Controlled Breathing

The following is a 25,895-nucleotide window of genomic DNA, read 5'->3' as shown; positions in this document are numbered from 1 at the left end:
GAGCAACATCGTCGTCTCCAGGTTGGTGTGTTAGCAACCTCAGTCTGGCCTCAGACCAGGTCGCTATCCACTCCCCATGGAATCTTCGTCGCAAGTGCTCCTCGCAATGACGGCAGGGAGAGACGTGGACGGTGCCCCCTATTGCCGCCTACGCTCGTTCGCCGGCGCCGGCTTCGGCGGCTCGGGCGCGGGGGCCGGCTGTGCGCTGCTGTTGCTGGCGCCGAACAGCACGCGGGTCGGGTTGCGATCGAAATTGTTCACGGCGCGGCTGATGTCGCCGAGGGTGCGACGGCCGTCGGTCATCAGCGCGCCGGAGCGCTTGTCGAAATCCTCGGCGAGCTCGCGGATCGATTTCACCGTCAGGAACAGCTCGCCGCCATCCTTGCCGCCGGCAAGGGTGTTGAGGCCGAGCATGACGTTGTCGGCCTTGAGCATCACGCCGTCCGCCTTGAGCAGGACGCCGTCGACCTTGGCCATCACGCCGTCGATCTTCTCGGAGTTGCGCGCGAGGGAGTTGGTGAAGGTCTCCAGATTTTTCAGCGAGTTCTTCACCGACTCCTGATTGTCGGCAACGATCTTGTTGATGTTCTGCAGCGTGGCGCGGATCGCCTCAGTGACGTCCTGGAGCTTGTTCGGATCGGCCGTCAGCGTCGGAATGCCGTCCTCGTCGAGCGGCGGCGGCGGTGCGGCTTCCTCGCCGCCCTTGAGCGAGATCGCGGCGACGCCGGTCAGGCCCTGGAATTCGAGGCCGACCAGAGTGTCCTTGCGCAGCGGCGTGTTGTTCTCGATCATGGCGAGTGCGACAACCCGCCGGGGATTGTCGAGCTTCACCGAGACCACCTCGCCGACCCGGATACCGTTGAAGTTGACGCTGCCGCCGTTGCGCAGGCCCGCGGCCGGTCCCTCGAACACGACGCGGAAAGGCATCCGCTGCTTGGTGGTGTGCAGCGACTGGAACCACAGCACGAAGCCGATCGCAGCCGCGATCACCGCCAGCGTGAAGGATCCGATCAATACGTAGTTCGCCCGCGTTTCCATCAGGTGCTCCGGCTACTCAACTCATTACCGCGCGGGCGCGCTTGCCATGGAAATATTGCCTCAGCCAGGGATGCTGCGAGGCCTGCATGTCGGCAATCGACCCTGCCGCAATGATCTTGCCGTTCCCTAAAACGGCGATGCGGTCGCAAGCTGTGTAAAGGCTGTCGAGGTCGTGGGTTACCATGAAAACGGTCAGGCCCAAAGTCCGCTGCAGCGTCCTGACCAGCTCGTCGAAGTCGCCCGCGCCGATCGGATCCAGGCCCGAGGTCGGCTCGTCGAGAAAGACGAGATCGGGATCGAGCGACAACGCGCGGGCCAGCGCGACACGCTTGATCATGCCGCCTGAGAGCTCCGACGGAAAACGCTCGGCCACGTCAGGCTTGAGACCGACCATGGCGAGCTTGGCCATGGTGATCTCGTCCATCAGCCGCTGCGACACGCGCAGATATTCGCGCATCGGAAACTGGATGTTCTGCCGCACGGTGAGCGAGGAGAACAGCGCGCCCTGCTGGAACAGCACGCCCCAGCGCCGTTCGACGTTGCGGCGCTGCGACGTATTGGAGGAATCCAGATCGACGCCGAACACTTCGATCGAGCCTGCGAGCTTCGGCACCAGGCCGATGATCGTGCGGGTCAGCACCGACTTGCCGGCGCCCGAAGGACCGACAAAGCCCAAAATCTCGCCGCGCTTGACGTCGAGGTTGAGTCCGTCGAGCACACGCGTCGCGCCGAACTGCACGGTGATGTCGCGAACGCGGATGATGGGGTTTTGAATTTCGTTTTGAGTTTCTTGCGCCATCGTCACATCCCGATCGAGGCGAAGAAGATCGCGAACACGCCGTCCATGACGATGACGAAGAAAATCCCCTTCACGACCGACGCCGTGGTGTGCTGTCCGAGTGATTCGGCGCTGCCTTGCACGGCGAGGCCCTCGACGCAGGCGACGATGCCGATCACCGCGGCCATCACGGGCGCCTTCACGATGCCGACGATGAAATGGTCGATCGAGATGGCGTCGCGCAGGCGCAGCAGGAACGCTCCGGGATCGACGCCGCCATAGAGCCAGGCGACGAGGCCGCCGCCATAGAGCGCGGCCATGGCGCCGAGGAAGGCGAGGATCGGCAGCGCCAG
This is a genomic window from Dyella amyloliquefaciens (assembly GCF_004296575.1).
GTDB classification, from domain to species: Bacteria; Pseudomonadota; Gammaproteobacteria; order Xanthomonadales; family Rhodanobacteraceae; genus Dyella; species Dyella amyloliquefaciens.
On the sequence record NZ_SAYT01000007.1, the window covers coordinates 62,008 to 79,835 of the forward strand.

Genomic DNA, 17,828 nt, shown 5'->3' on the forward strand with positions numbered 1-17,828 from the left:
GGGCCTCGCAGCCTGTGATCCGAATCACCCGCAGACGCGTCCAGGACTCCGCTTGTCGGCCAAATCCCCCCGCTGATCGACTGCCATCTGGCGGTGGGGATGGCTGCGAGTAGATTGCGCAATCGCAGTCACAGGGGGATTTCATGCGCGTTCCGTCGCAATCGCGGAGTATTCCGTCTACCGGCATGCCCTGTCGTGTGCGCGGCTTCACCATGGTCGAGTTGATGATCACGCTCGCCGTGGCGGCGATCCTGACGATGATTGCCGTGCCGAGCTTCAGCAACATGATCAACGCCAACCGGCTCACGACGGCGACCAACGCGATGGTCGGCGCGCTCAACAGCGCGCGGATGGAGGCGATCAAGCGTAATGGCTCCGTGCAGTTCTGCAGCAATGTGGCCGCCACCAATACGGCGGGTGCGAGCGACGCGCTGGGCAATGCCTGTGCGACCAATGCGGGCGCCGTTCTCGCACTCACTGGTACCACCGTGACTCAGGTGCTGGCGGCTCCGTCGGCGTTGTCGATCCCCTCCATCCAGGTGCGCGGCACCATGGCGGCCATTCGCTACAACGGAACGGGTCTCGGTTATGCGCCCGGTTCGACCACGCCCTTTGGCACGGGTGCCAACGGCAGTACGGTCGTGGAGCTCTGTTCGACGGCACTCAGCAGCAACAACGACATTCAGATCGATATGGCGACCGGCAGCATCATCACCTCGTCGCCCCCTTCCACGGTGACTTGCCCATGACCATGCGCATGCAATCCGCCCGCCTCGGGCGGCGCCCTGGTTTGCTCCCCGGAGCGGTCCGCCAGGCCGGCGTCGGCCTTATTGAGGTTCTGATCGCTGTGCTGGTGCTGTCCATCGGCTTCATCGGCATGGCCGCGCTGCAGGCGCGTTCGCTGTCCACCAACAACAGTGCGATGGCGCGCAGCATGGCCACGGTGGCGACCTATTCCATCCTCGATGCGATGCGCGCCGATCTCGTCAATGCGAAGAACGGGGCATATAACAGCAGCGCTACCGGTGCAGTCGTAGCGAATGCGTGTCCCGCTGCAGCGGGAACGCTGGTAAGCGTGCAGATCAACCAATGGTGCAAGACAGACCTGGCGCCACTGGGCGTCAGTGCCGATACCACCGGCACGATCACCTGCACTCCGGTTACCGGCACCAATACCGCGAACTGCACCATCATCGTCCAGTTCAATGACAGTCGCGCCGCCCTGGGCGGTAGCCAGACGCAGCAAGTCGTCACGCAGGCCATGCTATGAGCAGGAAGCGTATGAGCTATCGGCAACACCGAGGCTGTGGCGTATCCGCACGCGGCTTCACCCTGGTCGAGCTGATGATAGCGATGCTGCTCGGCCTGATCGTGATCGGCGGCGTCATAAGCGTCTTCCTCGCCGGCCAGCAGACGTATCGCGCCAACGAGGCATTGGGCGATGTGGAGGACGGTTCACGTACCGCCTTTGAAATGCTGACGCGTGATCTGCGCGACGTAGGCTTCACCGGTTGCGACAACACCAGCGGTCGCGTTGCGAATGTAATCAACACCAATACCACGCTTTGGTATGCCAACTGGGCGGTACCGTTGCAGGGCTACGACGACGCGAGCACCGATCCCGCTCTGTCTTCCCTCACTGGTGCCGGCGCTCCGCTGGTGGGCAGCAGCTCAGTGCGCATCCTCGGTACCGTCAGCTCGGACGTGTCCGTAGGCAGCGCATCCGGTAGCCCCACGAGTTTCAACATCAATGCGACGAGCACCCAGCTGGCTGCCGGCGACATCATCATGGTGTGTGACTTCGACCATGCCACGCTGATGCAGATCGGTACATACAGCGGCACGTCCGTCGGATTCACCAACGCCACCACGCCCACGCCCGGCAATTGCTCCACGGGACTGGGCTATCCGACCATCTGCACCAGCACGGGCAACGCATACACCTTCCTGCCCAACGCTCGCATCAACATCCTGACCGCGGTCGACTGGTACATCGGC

Controlled breathing, when applied in therapeutic contexts, is often referred to as “breathing retraining” and has historically involved the use of diaphragmatic breathing techniques. Breathing involves an exchange of oxygen and carbon dioxide between our body and the environment: When we breathe, we take in oxygen from the environment and release carbon dioxide into the environment. Diaphragmatic breathing involves slow and controlled breathing from the diaphragm (the abdominal muscle located below the lungs, near the base of the rib cage), where air entering the lungs leads to an expansion of the abdomen, as opposed to an expansion of the chest, as is typically seen in hyperventilation. Controlled breathing aims to induce a physiological state of balanced oxygen and carbon dioxide exchange to promote relaxation ...

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